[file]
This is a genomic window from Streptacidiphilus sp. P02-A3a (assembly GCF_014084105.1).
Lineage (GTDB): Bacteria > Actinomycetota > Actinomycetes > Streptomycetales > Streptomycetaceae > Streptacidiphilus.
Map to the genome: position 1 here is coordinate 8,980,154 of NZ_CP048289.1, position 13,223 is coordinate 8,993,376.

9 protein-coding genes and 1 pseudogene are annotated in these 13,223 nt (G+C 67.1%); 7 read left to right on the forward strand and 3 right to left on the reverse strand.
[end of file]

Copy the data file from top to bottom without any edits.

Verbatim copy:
This is a genomic window from Streptacidiphilus sp. P02-A3a (assembly GCF_014084105.1).
Lineage (GTDB): Bacteria > Actinomycetota > Actinomycetes > Streptomycetales > Streptomycetaceae > Streptacidiphilus.
Map to the genome: position 1 here is coordinate 8,980,154 of NZ_CP048289.1, position 13,223 is coordinate 8,993,376.

9 protein-coding genes and 1 pseudogene are annotated in these 13,223 nt (G+C 67.1%); 7 read left to right on the forward strand and 3 right to left on the reverse strand.